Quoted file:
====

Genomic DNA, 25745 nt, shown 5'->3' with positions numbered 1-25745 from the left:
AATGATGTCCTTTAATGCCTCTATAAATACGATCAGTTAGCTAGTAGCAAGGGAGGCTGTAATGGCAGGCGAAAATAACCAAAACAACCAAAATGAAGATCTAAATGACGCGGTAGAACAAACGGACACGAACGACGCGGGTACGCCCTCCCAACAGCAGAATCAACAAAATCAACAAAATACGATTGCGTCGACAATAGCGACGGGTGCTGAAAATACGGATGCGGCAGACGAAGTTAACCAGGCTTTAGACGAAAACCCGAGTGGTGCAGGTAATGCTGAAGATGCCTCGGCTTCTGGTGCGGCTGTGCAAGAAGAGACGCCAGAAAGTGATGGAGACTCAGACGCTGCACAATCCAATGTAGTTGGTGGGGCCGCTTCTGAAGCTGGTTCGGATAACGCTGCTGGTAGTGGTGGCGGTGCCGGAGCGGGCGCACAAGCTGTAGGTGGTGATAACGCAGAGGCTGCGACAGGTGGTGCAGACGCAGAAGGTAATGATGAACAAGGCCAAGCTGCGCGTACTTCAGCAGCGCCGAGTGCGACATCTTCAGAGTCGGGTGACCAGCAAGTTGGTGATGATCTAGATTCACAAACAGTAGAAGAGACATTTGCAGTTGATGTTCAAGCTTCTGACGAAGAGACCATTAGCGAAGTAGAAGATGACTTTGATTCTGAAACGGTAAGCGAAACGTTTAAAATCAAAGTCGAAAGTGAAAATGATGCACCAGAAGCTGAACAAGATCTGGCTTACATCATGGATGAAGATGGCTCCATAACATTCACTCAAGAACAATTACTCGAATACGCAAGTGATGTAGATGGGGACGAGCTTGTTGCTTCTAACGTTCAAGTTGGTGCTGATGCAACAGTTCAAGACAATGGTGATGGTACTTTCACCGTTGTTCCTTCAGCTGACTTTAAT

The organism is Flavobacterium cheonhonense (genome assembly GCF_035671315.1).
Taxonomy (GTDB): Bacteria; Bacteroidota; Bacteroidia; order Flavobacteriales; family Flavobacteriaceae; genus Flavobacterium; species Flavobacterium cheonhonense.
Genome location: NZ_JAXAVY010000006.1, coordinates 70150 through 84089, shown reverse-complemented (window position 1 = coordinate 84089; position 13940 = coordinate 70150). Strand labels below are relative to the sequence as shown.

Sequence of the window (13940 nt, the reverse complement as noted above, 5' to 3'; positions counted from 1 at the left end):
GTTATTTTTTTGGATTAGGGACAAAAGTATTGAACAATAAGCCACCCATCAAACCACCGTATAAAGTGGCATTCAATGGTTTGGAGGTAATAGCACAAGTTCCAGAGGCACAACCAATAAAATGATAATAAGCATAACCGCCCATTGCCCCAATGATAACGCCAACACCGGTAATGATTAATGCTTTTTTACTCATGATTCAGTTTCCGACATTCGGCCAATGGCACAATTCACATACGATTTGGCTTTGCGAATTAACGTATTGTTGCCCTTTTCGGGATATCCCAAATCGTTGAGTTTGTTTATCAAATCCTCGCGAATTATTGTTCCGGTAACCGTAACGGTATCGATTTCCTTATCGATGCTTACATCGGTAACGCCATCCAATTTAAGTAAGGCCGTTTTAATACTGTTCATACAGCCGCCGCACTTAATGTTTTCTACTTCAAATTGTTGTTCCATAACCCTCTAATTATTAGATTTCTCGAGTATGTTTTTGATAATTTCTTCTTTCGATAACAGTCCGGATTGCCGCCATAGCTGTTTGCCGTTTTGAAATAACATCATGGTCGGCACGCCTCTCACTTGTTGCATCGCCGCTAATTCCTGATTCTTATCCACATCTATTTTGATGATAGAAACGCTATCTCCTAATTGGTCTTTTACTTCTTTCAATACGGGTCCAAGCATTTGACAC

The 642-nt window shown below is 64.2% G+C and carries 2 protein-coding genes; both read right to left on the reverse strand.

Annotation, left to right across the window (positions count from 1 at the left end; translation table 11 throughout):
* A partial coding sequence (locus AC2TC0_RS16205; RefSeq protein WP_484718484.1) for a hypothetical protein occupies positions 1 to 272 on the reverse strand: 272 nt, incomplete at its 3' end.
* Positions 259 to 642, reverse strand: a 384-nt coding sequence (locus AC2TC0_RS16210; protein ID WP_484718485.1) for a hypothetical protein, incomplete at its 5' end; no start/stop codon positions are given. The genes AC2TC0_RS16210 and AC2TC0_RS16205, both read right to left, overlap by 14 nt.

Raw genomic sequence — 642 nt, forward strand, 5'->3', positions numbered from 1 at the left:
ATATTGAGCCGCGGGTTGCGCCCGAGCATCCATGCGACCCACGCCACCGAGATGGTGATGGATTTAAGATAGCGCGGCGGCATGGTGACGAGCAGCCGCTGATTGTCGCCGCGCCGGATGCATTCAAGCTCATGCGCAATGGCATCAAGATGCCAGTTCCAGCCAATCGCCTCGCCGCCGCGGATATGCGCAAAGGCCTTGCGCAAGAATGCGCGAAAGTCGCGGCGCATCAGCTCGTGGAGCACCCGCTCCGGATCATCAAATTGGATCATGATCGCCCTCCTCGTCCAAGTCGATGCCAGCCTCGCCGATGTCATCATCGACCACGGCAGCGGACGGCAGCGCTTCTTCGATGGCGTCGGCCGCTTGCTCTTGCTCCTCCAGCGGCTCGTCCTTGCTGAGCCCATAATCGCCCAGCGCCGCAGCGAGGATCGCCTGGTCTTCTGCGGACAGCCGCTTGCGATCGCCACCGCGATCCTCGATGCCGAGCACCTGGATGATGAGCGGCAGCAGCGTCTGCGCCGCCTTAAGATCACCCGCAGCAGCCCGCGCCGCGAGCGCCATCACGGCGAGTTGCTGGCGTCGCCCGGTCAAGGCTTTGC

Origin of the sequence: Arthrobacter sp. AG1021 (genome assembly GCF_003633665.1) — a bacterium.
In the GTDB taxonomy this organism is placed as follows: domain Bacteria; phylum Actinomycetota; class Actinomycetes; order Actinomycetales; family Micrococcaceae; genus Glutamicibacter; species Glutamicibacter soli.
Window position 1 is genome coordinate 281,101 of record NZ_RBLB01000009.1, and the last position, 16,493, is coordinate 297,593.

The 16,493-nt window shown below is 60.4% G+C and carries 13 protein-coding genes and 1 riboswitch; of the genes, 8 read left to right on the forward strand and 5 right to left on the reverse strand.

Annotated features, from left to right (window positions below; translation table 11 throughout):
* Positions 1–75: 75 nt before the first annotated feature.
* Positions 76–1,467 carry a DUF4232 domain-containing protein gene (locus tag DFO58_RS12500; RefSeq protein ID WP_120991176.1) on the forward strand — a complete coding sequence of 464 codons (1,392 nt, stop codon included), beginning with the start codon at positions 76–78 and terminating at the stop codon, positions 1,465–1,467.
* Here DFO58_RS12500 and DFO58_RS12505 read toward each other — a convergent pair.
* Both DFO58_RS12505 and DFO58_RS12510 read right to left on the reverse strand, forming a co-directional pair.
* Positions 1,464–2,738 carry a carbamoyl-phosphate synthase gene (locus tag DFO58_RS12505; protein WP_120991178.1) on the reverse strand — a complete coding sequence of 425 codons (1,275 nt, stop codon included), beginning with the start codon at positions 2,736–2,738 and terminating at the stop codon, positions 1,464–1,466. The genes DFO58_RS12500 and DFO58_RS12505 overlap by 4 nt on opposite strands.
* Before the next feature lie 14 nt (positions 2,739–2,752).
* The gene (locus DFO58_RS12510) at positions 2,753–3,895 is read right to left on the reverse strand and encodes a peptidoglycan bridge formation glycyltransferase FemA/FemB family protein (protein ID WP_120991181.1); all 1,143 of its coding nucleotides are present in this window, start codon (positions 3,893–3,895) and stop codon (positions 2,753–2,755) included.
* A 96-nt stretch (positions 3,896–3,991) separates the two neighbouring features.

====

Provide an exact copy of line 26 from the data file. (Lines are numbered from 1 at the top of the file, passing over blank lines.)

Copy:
* A 96-nt stretch (positions 3,896–3,991) separates the two neighbouring features.